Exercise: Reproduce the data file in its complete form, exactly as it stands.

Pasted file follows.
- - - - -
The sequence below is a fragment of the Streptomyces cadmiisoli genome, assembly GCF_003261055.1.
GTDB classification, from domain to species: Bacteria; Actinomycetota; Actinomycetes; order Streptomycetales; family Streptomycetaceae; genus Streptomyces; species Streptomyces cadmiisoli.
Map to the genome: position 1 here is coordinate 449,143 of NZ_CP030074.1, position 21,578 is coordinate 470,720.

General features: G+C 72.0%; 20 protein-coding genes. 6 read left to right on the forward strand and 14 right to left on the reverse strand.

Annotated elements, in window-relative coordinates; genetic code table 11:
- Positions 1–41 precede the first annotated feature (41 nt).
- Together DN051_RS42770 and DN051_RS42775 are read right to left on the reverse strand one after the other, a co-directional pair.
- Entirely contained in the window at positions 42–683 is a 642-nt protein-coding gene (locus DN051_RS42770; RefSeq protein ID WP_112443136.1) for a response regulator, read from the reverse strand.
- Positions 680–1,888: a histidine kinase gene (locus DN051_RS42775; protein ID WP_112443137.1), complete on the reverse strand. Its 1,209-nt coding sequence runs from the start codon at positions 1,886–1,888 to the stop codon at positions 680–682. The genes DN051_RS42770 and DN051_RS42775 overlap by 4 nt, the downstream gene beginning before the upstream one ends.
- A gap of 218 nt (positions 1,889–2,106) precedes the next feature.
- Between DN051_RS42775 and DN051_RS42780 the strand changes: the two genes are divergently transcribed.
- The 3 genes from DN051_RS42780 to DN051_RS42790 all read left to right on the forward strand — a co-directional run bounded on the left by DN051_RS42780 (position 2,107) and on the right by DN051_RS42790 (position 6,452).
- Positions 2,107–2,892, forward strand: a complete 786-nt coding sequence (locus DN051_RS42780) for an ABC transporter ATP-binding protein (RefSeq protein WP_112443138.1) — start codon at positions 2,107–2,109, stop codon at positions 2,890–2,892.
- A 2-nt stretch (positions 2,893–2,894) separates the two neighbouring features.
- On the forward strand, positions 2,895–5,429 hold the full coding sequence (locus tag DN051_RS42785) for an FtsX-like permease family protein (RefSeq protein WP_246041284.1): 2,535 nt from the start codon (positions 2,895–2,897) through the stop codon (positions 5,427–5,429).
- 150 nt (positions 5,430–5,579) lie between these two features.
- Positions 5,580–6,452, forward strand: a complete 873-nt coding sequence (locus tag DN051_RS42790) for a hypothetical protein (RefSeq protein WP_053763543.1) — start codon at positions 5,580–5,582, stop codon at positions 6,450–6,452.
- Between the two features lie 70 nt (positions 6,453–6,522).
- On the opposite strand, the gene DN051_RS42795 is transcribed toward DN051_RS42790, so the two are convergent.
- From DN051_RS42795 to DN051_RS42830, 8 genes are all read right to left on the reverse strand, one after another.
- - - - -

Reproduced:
The sequence below is a fragment of the Streptomyces cadmiisoli genome, assembly GCF_003261055.1.
GTDB classification, from domain to species: Bacteria; Actinomycetota; Actinomycetes; order Streptomycetales; family Streptomycetaceae; genus Streptomyces; species Streptomyces cadmiisoli.
Map to the genome: position 1 here is coordinate 449,143 of NZ_CP030074.1, position 21,578 is coordinate 470,720.

General features: G+C 72.0%; 20 protein-coding genes. 6 read left to right on the forward strand and 14 right to left on the reverse strand.

Annotated elements, in window-relative coordinates; genetic code table 11:
- Positions 1–41 precede the first annotated feature (41 nt).
- Together DN051_RS42770 and DN051_RS42775 are read right to left on the reverse strand one after the other, a co-directional pair.
- Entirely contained in the window at positions 42–683 is a 642-nt protein-coding gene (locus DN051_RS42770; RefSeq protein ID WP_112443136.1) for a response regulator, read from the reverse strand.
- Positions 680–1,888: a histidine kinase gene (locus DN051_RS42775; protein ID WP_112443137.1), complete on the reverse strand. Its 1,209-nt coding sequence runs from the start codon at positions 1,886–1,888 to the stop codon at positions 680–682. The genes DN051_RS42770 and DN051_RS42775 overlap by 4 nt, the downstream gene beginning before the upstream one ends.
- A gap of 218 nt (positions 1,889–2,106) precedes the next feature.
- Between DN051_RS42775 and DN051_RS42780 the strand changes: the two genes are divergently transcribed.
- The 3 genes from DN051_RS42780 to DN051_RS42790 all read left to right on the forward strand — a co-directional run bounded on the left by DN051_RS42780 (position 2,107) and on the right by DN051_RS42790 (position 6,452).
- Positions 2,107–2,892, forward strand: a complete 786-nt coding sequence (locus DN051_RS42780) for an ABC transporter ATP-binding protein (RefSeq protein WP_112443138.1) — start codon at positions 2,107–2,109, stop codon at positions 2,890–2,892.
- A 2-nt stretch (positions 2,893–2,894) separates the two neighbouring features.
- On the forward strand, positions 2,895–5,429 hold the full coding sequence (locus tag DN051_RS42785) for an FtsX-like permease family protein (RefSeq protein WP_246041284.1): 2,535 nt from the start codon (positions 2,895–2,897) through the stop codon (positions 5,427–5,429).
- 150 nt (positions 5,430–5,579) lie between these two features.
- Positions 5,580–6,452, forward strand: a complete 873-nt coding sequence (locus tag DN051_RS42790) for a hypothetical protein (RefSeq protein WP_053763543.1) — start codon at positions 5,580–5,582, stop codon at positions 6,450–6,452.
- Between the two features lie 70 nt (positions 6,453–6,522).
- On the opposite strand, the gene DN051_RS42795 is transcribed toward DN051_RS42790, so the two are convergent.
- From DN051_RS42795 to DN051_RS42830, 8 genes are all read right to left on the reverse strand, one after another.